We’re all fairly good at problem solving. That’s the skill we were taught and on which we were endlessly drilled at school. Once we have a problem, we know how to turn the crank and get a solution.
Ah, but finding a problem – there’s the rub. Everyone knows that finding a good problem is the key to research, yet no one teaches us how to do that. Engineering education is based on the presumption that there exists a pre-defined problem worthy of a solution. If it were only so!
After many years of doing and managing research, I’m still not sure how to find good problems. Often I discovered that good problems were only obvious in retrospect, and even then I was sometimes proven wrong years later. Nonetheless, I did observe that there were some people who regularly found good problems, while others never seemed to be working along fruitful paths. So there must be something to be said about ways to go about this.
I recently received an article from an Internet pioneer, Craig Partridge, containing a list of open research problems in communications and networking, as well as a set of criteria for what constitutes a good problem. In his list and others that I have seen, there are sensible guidelines for choosing research problems, such as having a reasonable expectation of results, believing that someone will care about your results and that others will be able to build upon them, and ensuring that the problem is indeed open and understudied.
All of this is easier said than done, however. Given any prospective problem, an Internet search may reveal a plethora of previous work, much of which (unfortunately!) will be hard to access. On the other hand, if there is little or no previous work, maybe there is a reason no one is interested in this problem. You need something in between. Moreover, even in defining the problem you need to see a way in, the germ of some solution, and a possible escape path to a lesser result, like the runaway truck lanes sometimes available on steep downhill highways.
Timing is critical also. There is a definite early-bird phenomenon. Once a good problem area is opened up, everyone rushes in and soon there are diminishing returns. But this same effect can lead to a herd behavior on unimportant problems when a large number of papers appear on a subject of little practical significance in a self-approving circle. Such problems often admit of many small variations whose cumulative effect is not in proportion to the deluge of publications. On the other hand, real progress usually comes from a succession of incremental and progressive results, as opposed to those that only feature variations on a theme.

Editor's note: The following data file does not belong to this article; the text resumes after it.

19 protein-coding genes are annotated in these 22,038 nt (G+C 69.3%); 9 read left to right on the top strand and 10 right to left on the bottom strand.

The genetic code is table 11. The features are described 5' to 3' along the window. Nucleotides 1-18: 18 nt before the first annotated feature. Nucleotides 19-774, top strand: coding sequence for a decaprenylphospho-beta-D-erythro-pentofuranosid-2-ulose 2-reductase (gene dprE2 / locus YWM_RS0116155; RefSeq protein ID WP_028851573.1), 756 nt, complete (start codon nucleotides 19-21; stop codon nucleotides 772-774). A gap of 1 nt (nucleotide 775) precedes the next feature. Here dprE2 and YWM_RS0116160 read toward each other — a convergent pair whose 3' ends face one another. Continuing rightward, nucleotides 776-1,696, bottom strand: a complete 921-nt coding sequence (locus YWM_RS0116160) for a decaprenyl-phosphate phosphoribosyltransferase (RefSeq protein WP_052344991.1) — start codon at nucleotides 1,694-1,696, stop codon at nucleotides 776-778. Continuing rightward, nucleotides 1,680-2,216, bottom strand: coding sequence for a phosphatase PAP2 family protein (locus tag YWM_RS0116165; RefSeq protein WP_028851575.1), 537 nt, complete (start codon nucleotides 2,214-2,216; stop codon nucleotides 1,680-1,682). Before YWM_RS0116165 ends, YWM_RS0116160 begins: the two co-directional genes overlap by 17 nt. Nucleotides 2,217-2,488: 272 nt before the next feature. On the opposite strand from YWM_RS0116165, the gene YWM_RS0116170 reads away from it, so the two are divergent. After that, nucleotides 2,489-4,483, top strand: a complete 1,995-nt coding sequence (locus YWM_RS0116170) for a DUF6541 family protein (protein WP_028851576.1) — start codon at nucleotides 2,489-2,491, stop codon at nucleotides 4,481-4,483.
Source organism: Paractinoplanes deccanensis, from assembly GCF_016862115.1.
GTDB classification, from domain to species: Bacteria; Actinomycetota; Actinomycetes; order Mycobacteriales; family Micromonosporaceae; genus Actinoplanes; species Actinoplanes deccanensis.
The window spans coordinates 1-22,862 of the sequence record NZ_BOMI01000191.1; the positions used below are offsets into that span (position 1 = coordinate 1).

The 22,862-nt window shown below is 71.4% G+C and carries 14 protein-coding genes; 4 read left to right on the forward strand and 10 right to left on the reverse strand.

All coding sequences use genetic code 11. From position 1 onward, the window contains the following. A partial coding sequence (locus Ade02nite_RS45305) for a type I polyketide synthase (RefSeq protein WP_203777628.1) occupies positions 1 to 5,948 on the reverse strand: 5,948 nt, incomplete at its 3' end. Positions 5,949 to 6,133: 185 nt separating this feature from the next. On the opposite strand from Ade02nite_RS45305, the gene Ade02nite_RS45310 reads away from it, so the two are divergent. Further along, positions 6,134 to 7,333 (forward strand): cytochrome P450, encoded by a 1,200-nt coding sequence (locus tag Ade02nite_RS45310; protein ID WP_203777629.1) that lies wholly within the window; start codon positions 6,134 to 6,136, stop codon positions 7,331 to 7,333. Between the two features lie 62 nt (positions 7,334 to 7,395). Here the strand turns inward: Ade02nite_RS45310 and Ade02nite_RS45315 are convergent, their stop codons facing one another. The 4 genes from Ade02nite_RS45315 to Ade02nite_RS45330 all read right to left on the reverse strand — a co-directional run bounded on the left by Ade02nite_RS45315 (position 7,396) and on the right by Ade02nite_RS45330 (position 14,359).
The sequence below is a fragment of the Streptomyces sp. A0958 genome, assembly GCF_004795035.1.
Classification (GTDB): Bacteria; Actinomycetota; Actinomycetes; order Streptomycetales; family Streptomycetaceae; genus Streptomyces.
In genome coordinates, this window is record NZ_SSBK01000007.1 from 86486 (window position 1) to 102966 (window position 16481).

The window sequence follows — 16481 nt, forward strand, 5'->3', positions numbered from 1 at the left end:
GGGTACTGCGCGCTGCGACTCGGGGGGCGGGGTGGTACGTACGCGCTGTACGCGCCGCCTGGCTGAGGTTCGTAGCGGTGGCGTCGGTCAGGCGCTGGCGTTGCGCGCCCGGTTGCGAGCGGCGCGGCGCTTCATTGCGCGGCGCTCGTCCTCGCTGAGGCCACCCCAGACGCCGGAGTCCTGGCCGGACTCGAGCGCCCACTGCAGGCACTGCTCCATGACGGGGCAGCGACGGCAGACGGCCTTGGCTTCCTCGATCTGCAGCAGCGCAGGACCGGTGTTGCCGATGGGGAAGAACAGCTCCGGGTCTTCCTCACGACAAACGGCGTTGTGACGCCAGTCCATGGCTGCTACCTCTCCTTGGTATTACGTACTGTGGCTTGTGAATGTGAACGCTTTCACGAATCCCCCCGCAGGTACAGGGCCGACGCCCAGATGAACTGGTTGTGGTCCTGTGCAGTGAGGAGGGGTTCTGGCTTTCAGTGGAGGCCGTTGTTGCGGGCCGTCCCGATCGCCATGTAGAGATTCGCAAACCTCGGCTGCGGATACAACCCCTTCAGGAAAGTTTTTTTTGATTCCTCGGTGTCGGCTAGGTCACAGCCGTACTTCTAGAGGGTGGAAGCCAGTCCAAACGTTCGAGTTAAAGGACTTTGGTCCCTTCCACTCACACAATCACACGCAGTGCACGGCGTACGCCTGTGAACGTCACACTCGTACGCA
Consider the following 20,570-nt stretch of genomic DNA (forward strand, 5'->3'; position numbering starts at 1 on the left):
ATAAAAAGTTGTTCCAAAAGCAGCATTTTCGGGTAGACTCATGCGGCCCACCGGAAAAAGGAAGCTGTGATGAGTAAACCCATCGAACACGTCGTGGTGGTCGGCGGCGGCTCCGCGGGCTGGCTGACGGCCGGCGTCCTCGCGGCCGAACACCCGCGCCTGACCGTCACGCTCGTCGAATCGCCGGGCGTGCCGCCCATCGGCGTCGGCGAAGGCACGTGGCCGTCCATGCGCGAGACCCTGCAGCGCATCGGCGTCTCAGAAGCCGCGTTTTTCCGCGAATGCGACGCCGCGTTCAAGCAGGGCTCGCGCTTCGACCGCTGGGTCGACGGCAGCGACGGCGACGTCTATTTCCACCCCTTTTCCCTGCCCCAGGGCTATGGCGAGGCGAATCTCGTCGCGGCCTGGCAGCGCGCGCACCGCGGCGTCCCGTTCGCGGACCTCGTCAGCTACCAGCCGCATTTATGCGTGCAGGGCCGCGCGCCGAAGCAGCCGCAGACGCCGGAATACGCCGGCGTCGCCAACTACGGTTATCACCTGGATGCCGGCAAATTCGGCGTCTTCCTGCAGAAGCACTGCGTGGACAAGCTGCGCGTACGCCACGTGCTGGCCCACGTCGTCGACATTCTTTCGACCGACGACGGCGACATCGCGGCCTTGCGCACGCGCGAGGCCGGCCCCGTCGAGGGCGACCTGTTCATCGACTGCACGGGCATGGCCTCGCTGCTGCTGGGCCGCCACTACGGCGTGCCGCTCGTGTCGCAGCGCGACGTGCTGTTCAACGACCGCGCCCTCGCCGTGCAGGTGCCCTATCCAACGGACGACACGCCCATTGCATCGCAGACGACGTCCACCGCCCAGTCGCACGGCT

The work habits of a researcher also have a lot to do with success in problem choice. Richard Hamming used to divide researchers into two groups: those who worked behind closed doors and those whose doors were always open. The closed door people were more focused and worked harder to produce good immediate results, but failed in the long term. Today in a networked world I think we can take the open or closed door as a metaphor for researchers who are actively connected and those who are not. And just as there may be a right amount of networking, there may also be a right amount of reading, as opposed to writing. Hamming observed that some people spent all of their time in the library, but never produced any original results, while others wrote furiously, but were relatively ignorant of the relevant literature.
Hamming, who shared an office with Claude Shannon and personally knew many famous scientists and engineers, also remarked on what he saw as a “Nobel Prize effect,” where once having achieved a famous result, a researcher felt that he or she could only subsequently work on great problems. As a consequence, that researcher never did great work again. Much of good research starts instead with small problems, just as they say great trees grow from small acorns.
Like a lot of things in life, in order to latch onto a good research problem it helps to be in the right place at the right time and to be prepared to take advantage of your good fortune. Sometimes all the good and well-intentioned advice in the world won’t help you avoid working on a dead end problem. I know; I’ve been there, done that.